HTreeQA: Using Semi-perfect Phylogeny Trees in Quantitative Trait Loci Study on Genotype Data

Zhaojun Zhang1, Xiang Zhang2, and Wei Wang1

1Department of Computer Science, University of North Carolina at Chapel Hill, Chapel Hill, NC 27599

2Department of Electrical Engineering and Computer Scince, Case Western Reserve University.


With the advances in high-throughput genotyping technology, quantitative trait loci (QTL) study has emerged as a promising tool to understand the genetic basis of complex traits. Methodology development for QTL study has recently attracted significant research attention. Local phylogeny-based methods have been demonstrated to be powerful tools for uncovering significant associations between phenotypes and SNP markers. However, most existing methods are designed for homozygous genotypes and a separate haplotype reconstruction step is needed to resolve heterozygous genotypes. This approach has limited power to detect non-additive genetic effects and imposes an extensive computational burden. In this paper, we propose a new method, HTreeQA, that uses a tri-state semi-perfect phylogeny tree to approximate the perfect phylogeny used by existing methods. The semi-perfect phylogeny trees are used as high-level markers for association study. HTreeQA uses the genotype data as direct input without any phasing step. HTreeQA can handle complex local population structures. It is suitable for QTL mapping on any mouse populations including the incipient Collaborative Cross (CC) lines. Significant QTLs are found for two phenotypes of the PreCC lines, white head spot and running distance at day 5/6. These findings are consistent with known genes and QTLs discovered in independent studies. Simulation studies under three different genetic models show that HTreeQA can detect a wider range of genetic effects and is more efficient than existing phylogeny-based approaches. We also provide rigorous theoretical analysis to show that HTreeQA has a lower error rate than alternative methods.

Please download HTreeQA (Linux executable) with its test dataset at here.

How to run htreeqa?

Please unzip the downloaded zip file first.

Test downloaded zip file :

Try it by running the following command in the terminal: ./htreeqa --config htreeqa_config.cfg .

The output will generate some debug info, please just ignore them. If there is no error report, it means the htreeqa is downloaded successfully. You can also override the parameters by adding more parameters to the command line, please check the Configuration section.

Dataset (test.csv and phenotype.txt) :

TreeQA require two different types of files as input files: genotype file and phenotype file. For phenotype file, each line contains one individual's name and phenotype value, separated by space. Genotype file is in cvs format: first line of genotype file is header, beginning with some meta information such as SNP id, position, etc, and following the names of strains/individuals (Genotype information must be consecutive columns and must start from some column to the end ). Please take a look at test.csv as an example. And your csv file is not necessary to have exact the same meta info as the example file. In config.cfg, you can configure how many columns at beginning will be ignored by TreeQA.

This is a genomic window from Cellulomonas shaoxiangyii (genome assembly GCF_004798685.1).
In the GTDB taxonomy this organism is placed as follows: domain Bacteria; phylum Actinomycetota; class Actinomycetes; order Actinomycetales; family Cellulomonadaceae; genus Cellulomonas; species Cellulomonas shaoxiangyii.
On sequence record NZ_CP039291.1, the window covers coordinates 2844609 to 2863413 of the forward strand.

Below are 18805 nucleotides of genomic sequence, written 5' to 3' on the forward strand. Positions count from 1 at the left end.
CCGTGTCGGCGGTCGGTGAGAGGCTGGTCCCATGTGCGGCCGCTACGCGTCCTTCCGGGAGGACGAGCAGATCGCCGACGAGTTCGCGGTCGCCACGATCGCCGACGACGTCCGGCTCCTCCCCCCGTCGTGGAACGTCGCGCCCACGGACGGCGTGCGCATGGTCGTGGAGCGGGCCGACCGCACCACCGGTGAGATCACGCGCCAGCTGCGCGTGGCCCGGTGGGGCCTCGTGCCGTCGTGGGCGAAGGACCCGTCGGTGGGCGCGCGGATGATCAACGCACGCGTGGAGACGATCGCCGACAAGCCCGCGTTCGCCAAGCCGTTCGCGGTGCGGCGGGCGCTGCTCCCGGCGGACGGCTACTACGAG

In HTreeQA, configuration can be input by two different ways: the command parameter list and a configuration file (e.g. htreeqa_config.cfg). And if there is a conflict (a parameter is supplied by both ways), the value from the command parameter list will overwrite the value in the configuration file. In command parameter list, a parameter and its value is specified as "--parameter_name value". And in configuration file, a parameter and its value is specified as "parameter_name=value" for each line.

Here, we list all parameters supported by HTreeQA and their meanings.

Please leave other parameters in the configuration file untouched, because they are experimental parameters and only for internal use only.


Result file names could be specified, and in the first command as an example, it is sample_pvalue and sample_tree.output. There two files have same number of lines. Each line in sample_pvalue corresponds to the same line in sample_tree.output. Sample_pvalue file only contains one number in each line, which is log(-Pvalue), the higher the more significant. And sample_tree.output is another file contains three columns, the first two columns are the begin and end SNP of the phylogeny tree, indexed by the row number in your genotype file. And the third column is the phylogeny tree TreeQA use for calculation.